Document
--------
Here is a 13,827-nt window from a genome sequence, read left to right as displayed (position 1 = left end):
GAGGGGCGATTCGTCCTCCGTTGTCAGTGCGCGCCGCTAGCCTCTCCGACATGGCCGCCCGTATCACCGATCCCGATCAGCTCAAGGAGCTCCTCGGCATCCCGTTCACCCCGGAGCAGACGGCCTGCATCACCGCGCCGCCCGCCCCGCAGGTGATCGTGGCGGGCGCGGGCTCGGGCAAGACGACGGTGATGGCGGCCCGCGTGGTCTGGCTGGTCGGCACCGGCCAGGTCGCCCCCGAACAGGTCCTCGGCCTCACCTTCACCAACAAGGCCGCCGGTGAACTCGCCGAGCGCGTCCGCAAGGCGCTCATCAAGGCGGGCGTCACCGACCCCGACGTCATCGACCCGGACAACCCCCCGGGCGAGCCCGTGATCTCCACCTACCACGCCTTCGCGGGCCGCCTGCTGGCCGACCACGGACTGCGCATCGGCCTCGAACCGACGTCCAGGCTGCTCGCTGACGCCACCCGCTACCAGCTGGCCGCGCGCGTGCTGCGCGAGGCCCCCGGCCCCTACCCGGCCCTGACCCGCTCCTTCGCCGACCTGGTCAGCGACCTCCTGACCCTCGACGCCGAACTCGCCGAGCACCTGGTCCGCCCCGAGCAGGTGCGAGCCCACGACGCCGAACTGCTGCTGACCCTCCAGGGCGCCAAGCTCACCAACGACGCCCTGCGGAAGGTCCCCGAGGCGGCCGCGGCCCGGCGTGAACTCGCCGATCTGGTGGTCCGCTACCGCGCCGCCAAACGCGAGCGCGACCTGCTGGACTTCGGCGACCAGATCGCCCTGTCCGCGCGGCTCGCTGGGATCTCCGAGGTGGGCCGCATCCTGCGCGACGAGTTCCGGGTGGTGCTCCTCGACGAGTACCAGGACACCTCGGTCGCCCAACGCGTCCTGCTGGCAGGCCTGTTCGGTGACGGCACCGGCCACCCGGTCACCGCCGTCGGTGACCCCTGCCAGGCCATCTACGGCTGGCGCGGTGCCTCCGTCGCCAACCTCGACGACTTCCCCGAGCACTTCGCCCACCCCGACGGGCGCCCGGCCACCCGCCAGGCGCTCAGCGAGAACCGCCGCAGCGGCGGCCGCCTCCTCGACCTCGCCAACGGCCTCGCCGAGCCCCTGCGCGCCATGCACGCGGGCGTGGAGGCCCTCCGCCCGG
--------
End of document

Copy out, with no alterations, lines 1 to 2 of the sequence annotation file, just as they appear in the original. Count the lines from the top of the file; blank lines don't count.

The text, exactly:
Here is a 13,827-nt window from a genome sequence, read left to right as displayed (position 1 = left end):
GAGGGGCGATTCGTCCTCCGTTGTCAGTGCGCGCCGCTAGCCTCTCCGACATGGCCGCCCGTATCACCGATCCCGATCAGCTCAAGGAGCTCCTCGGCATCCCGTTCACCCCGGAGCAGACGGCCTGCATCACCGCGCCGCCCGCCCCGCAGGTGATCGTGGCGGGCGCGGGCTCGGGCAAGACGACGGTGATGGCGGCCCGCGTGGTCTGGCTGGTCGGCACCGGCCAGGTCGCCCCCGAACAGGTCCTCGGCCTCACCTTCACCAACAAGGCCGCCGGTGAACTCGCCGAGCGCGTCCGCAAGGCGCTCATCAAGGCGGGCGTCACCGACCCCGACGTCATCGACCCGGACAACCCCCCGGGCGAGCCCGTGATCTCCACCTACCACGCCTTCGCGGGCCGCCTGCTGGCCGACCACGGACTGCGCATCGGCCTCGAACCGACGTCCAGGCTGCTCGCTGACGCCACCCGCTACCAGCTGGCCGCGCGCGTGCTGCGCGAGGCCCCCGGCCCCTACCCGGCCCTGACCCGCTCCTTCGCCGACCTGGTCAGCGACCTCCTGACCCTCGACGCCGAACTCGCCGAGCACCTGGTCCGCCCCGAGCAGGTGCGAGCCCACGACGCCGAACTGCTGCTGACCCTCCAGGGCGCCAAGCTCACCAACGACGCCCTGCGGAAGGTCCCCGAGGCGGCCGCGGCCCGGCGTGAACTCGCCGATCTGGTGGTCCGCTACCGCGCCGCCAAACGCGAGCGCGACCTGCTGGACTTCGGCGACCAGATCGCCCTGTCCGCGCGGCTCGCTGGGATCTCCGAGGTGGGCCGCATCCTGCGCGACGAGTTCCGGGTGGTGCTCCTCGACGAGTACCAGGACACCTCGGTCGCCCAACGCGTCCTGCTGGCAGGCCTGTTCGGTGACGGCACCGGCCACCCGGTCACCGCCGTCGGTGACCCCTGCCAGGCCATCTACGGCTGGCGCGGTGCCTCCGTCGCCAACCTCGACGACTTCCCCGAGCACTTCGCCCACCCCGACGGGCGCCCGGCCACCCGCCAGGCGCTCAGCGAGAACCGCCGCAGCGGCGGCCGCCTCCTCGACCTCGCCAACGGCCTCGCCGAGCCCCTGCGCGCCATGCACGCGGGCGTGGAGGCCCTCCGCCCGG